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Season in Review: Hot or Not?

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It seemed like this edition of the Buffalo Sabres had either really good performances or really bad performances - no middle ground.

NHL: Ottawa Senators at Buffalo Sabres Timothy T. Ludwig-USA TODAY Sports

The regular season has come and gone. We have had more than a few days of somber reflection, where opinions on players were locked into stone for the upcoming offseason.

With that being said, it is our turn jump into the fray and switch the monthly review into a “season in review”.

It is easy to be negative, which is something many Buffalo sports have come to live and learn.

Why not start with the players who have not been so good?

NOT

Right off the top, Phil Housley’s seemingly favorite forward – Vladimir Sobotka.

In a season where expectations were somewhat high for Sobotka, mostly in part because he came over in the Ryan O’Reilly deal, the results were just not there.

Sobotka put together a less-than-impressive 13 points (five goals, eight assists) in 69 games.

Looking at Sobotka’s Corsi-for percentage, he was worst on the Sabres at 44.1%, among players who played more than 16 games.

To further that, his 67.5% defensive zone starts put him fourth on the entire team.

A bad possession player taking a large amount of defensive zone faceoffs – what could go wrong?

The struggles were most certainly exacerbated by Phil Housley’s insistence to use Sobotka so much, but it most certainly felt like the player could not get out of his own way on most nights.

Next on the list is everyone’s favorite defenseman, Rasmus Ristolainen.

Not all is bad with Ristolainen, that is for sure.

For the fourth straight season, Ristolainen tallied at least 41 points and ended up only two points shy of tying a career-high 45 points.

When it comes to defensive zone play though, people start grabbing for the Tums bottle to control the heartburn before it gets too bad.

We have witnessed boneheaded decisions made by Ristolainen in the defensive zone.

One of his greatest hits was in full effect this season – following through with a hit to crush an opposing player, all the while pulling himself off the play and allowing a scoring chance to go the other way.

It feels like we saw this happen at least once a week and, frankly, it has gotten old.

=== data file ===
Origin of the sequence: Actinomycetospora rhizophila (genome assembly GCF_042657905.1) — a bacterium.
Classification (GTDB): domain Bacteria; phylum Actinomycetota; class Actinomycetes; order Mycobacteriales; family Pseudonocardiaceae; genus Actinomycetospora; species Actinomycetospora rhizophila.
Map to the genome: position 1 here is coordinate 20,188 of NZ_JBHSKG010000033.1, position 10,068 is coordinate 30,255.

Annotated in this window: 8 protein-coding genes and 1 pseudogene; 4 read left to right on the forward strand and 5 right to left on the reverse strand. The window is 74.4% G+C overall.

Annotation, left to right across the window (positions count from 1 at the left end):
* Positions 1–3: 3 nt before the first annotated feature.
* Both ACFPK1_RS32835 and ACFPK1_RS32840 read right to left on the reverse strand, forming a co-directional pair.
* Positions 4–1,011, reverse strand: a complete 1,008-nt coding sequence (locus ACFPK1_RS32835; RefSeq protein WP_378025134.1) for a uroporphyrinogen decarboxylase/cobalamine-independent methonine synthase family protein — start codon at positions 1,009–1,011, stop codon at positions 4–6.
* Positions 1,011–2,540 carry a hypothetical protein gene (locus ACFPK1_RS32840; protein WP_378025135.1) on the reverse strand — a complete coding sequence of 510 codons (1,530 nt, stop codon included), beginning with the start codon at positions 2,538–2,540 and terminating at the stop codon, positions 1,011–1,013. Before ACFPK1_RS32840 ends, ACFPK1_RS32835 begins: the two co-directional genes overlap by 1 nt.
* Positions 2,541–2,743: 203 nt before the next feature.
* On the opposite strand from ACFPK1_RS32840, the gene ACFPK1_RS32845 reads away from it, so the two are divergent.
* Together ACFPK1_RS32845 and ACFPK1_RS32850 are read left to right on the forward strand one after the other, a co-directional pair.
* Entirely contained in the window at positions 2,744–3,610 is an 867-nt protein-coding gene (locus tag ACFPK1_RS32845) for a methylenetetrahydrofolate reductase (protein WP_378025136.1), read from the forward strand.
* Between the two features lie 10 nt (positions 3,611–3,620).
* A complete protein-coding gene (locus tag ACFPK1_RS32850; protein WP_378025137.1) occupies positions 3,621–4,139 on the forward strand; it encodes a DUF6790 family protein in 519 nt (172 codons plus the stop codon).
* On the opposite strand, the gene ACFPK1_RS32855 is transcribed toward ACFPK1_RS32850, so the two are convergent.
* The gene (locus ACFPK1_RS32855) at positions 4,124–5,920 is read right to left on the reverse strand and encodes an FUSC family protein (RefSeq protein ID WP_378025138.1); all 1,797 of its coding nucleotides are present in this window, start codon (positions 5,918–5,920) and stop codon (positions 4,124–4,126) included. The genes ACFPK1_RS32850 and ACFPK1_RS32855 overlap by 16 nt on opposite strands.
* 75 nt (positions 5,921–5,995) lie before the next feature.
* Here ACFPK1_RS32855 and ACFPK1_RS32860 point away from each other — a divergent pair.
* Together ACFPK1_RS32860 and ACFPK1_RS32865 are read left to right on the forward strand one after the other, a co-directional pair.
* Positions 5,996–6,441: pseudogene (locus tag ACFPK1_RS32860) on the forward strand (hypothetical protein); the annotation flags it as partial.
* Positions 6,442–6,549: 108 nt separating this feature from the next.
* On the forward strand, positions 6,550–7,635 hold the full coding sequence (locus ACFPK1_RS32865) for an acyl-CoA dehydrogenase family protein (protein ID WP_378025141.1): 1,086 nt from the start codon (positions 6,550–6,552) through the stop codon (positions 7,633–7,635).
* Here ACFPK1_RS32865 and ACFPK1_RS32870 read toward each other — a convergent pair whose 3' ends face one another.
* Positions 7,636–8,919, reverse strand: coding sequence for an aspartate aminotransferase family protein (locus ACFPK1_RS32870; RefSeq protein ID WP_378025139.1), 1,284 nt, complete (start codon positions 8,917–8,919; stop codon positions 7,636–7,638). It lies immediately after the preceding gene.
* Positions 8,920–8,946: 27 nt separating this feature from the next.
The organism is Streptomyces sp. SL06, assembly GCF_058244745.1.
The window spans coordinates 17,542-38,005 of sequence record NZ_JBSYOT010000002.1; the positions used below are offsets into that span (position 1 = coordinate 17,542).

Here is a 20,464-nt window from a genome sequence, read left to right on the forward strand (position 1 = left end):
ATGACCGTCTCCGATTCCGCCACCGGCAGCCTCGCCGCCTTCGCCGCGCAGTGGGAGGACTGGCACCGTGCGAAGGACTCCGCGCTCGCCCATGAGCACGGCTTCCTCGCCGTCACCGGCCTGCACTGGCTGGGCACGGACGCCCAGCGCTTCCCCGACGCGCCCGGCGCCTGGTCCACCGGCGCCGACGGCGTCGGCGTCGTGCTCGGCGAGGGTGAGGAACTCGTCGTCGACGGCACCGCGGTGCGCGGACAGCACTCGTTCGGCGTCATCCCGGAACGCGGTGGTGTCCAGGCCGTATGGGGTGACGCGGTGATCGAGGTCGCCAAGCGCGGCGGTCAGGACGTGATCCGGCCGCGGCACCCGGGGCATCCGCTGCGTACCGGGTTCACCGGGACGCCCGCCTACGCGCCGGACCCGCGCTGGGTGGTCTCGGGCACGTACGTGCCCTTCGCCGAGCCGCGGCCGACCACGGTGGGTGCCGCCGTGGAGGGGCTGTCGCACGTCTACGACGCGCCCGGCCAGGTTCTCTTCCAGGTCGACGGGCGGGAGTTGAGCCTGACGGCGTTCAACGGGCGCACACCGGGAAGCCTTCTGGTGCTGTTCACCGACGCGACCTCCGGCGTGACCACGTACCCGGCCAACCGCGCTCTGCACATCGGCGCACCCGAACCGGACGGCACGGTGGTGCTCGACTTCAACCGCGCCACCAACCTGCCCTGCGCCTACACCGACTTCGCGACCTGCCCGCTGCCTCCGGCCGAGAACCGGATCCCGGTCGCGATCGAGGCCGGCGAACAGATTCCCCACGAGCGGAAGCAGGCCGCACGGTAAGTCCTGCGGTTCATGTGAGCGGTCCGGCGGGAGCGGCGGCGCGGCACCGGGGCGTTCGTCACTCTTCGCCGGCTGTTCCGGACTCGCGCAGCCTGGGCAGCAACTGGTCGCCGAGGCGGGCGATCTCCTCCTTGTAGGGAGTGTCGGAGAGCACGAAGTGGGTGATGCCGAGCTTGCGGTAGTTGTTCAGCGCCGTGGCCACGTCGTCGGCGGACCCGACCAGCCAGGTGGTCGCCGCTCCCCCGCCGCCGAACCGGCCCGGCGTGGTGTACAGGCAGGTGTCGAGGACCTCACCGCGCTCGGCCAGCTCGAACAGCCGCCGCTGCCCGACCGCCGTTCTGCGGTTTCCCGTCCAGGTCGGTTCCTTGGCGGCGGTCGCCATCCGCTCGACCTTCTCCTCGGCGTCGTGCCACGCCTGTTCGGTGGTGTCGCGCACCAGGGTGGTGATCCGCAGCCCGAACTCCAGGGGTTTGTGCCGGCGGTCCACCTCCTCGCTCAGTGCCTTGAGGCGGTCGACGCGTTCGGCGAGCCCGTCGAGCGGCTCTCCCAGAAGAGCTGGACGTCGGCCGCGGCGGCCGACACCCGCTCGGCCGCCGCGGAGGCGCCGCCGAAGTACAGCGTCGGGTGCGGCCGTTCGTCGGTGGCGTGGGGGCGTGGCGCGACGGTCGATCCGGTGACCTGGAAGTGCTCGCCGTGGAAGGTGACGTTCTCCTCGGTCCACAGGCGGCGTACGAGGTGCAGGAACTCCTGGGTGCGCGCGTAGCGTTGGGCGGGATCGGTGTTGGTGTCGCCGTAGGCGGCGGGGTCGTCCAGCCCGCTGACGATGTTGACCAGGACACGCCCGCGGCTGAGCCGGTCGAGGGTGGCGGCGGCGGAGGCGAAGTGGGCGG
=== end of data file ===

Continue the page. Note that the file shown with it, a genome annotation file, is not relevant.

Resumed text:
Only Marco Scandella had worse Corsi statistics than Ristolainen. That in itself poses a different problem for a different time, but in a nutshell, when your “No. 1 defenseman” is pumping out a 47.8% Corsi-for, you are going to have a bad time.

The next Sabres head coach needs to figure out quick whether or not he believes Ristolainen is part of the solution, but as we have seen already, Ristolainen’s time in Buffalo could quickly be drawing to a close.

HOT

For how much the bad players regressed, the Sabres’ best players improved immensely this season.

Front and center is Jack Eichel and why not?

Eichel took the captaincy and ran with it this season. It was heavily noted that Eichel matured and developed over the season, even with the team’s endless struggles.

In 77 games this season, Eichel recorded career-highs in goals (28), assists (54) and points (82).

The sky continues to be the limit for Buffalo’s franchise player.

Another reason Jack Eichel had a career-year? Jeff Skinner.

What a contract year for Jeff Skinner. In 82 games, Skinner recorded a career-high 40 goals and tied his career-high in points (63).

The chemistry between Skinner and Eichel is something of a beauty as well. For most of the season, it felt like Skinner always knew where Eichel was on the ice and vice versa.

Skinner did everything he could to maximize his next contract that will be coming any time between now and July.

Last, but not least, is budding star Sam Reinhart.

For the fourth straight season, Reinhart’s numbers were better than the previous season.

His point total increased by 15 - 50 in the 2017-18 compared to 65 in 2018-19 - and Reinhart continued to show expedited growth on the right wing.

One of the biggest steps forward for Reinhart was his development in being able to be the leader on his own line, all while positively pushing the pace of play.

If Buffalo is able to go into next season with Skinner/Eichel on the top line and Reinhart leading the second line from the right side, the Sabres will have a few big spots filled in.